Effects of Deficit Irrigation on Yield and Quality of Onion Crop

David K. Rop, Emmanuel C. Kipkorir, John K. Taragon

Abstract


The broad objective of this study was to test Deficit Irrigation (DI) as an appropriate irrigation management strategy to improve crop water productivity and give optimum onion crop yield. A field trial was conducted with drip irrigation system of six irrigation treatments replicated three times in a randomized complete block design. The crop was subjected to six water stress levels 100% ETc (T100), 90% ETc (T90), 80% ETc (T80), 70% ETc (T70), 60% ETc (T60) and 50% ETc (T50) at vegetative and late season growth stages. The onion yield and quality based on physical characteristics and irrigation water use efficiency were determined. The results indicated that the variation in yield ranged from 34.4 ton/ha to 18.9 ton/ha and the bulb size ranged from 64 mm to 35 mm in diameter for T100 and T50 respectively. Irrigation water use efficiency values decreased with increasing water application level with the highest of 16.2 kg/ha/mm at T50, and the lowest being13.1 kg/ha/mm at T100. It was concluded that DI at vegetative and late growth stages influence yields in a positive linear trend with increasing quantity of irrigation water and decreasing water stress reaching optimum yield of 32.0 ton/ha at 20% water stress (T80) thereby saving 10.7% irrigation water. Onion bulb production at this level optimizes water productivity without significantly affecting yields. DI influenced the size and size distribution of fresh onion bulbs, with low size variation of the fresh bulbs at T80.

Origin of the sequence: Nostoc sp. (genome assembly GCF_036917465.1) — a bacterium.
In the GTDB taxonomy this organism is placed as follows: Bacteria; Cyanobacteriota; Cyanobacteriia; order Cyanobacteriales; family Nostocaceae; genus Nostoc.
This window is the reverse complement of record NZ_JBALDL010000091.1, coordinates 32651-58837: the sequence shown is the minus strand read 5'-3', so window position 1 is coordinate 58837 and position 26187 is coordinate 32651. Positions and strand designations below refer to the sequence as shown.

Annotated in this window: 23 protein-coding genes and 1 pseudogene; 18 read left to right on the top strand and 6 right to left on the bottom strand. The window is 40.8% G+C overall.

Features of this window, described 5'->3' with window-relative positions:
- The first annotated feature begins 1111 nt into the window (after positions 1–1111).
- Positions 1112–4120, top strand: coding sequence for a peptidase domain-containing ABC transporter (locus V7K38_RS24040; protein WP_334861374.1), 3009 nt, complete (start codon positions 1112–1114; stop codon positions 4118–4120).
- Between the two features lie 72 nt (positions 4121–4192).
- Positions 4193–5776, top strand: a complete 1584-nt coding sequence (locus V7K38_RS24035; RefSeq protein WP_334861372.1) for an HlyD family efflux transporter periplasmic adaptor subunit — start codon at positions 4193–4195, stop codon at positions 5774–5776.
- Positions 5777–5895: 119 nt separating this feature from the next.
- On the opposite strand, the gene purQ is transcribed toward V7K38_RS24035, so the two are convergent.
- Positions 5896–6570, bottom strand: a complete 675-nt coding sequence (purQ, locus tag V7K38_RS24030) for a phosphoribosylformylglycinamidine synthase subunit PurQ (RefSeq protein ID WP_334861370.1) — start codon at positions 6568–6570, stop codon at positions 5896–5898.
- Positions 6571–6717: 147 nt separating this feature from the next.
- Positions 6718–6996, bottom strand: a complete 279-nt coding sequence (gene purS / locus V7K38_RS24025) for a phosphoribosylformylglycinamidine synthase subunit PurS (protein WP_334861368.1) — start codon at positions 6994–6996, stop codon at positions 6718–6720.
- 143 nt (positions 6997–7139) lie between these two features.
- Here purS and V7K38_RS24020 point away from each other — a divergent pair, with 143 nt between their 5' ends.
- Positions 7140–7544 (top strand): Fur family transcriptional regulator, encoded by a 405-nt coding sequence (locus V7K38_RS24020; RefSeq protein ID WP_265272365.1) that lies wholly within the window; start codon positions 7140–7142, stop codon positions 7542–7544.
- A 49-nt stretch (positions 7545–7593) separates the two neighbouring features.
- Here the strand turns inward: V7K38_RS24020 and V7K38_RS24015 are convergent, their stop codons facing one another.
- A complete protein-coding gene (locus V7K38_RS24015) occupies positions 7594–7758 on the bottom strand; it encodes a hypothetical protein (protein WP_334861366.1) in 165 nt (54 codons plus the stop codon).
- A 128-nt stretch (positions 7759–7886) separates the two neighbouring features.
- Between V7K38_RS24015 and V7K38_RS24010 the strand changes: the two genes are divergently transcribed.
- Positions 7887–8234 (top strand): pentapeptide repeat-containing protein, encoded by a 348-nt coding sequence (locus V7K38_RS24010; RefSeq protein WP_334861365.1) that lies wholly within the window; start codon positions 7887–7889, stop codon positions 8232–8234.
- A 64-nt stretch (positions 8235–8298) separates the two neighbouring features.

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DOI: http://dx.doi.org/10.5539/jas.v8n3p112

Journal of Agricultural Science ISSN 1916-9752 (Print) ISSN 1916-9760 (Online)

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